In Fall 2018, we conducted a non-native invasive species inventory on a 7.7 acre lakeside property in Putnam Valley. We surveyed the following habitat: upland forest, riparian forest stream corridor, forest edge, and disturbed habitat along the roads and construction zone areas. Overall, we found that Berberis thunbergii (Japanese Barberry) shrubs and Celastrus orbiculatus (Oriental Bittersweet) woody vine pose the biggest threat to plant diversity because these species are the most abundant non-native invasive species on the property.
In response, our team hand pulled invasive vines like Oriental Bittersweet and cut down shrubby invasives like Japanese Barberry down to the ground. Once pulled, we burned the stumps of the barberry. In the process we uncovered historic building piers that had been covered by the invasives. In the future the cleared area will be repurposed into a contemplative garden space that the property owners can enjoy.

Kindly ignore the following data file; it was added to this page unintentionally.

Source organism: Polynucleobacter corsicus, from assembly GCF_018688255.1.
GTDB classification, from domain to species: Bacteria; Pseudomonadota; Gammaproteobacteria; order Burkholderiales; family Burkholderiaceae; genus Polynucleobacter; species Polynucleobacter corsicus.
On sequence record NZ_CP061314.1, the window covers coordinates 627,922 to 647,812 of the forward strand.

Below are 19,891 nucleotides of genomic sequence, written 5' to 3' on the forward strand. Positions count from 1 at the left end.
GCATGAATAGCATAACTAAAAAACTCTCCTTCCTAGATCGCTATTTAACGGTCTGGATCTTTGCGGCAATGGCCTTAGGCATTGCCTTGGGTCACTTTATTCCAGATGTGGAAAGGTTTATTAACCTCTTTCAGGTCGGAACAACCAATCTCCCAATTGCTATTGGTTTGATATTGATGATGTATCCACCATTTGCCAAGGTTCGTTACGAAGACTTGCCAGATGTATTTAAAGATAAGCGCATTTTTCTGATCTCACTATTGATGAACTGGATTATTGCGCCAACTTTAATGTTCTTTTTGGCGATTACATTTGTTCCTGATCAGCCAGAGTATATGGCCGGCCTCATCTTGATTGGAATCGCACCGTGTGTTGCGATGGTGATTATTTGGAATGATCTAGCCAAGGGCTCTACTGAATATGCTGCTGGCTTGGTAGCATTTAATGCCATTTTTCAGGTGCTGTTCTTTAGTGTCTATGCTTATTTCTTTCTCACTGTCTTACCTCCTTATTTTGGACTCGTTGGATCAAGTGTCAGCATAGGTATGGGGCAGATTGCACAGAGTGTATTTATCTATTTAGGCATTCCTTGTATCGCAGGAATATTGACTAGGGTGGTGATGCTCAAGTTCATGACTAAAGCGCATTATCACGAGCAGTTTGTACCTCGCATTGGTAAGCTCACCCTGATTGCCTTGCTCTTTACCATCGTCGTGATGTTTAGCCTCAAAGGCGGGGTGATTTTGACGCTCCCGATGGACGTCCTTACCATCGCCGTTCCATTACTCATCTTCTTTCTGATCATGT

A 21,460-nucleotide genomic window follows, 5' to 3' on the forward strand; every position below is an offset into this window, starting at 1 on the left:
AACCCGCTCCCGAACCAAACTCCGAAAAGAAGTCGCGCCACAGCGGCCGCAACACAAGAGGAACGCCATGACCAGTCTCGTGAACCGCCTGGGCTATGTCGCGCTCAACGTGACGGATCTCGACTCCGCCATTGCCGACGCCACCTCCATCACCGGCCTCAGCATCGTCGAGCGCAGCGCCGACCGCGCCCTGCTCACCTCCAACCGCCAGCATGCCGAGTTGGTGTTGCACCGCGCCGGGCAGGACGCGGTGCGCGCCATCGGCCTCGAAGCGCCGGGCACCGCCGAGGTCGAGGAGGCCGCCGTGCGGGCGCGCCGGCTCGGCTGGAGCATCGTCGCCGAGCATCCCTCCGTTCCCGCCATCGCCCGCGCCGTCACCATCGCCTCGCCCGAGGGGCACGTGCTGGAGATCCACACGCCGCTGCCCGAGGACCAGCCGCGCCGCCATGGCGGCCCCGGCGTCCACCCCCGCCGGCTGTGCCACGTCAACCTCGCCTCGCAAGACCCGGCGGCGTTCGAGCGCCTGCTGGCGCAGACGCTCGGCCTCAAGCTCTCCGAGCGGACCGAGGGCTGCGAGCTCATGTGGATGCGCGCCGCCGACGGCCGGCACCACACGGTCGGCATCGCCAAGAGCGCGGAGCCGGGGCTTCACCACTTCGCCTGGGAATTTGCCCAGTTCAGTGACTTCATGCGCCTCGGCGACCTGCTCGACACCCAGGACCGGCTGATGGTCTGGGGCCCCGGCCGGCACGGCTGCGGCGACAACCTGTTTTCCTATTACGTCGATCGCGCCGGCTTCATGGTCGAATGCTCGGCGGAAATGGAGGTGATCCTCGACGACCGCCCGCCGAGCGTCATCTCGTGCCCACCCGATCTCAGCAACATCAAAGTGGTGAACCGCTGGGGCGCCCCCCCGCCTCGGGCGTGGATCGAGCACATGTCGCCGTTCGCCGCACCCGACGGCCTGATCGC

In addition to invasive species removal, we seeded all areas where there is visible bare soil on the property to help stabilize the soil and help native vegetation compete with non-native species. Annual rye and clover were mostly used for temporary seeding, with some native wildflowers and grasses in specific areas.
The invasive species survey and removal were part of an ongoing landscape constructin and stewardship for the property. The future project includes waterfront access, family-friendly features, contemplative and meditative spaces, woodland trails, and self-sustaining natural areas. Stay tuned for more!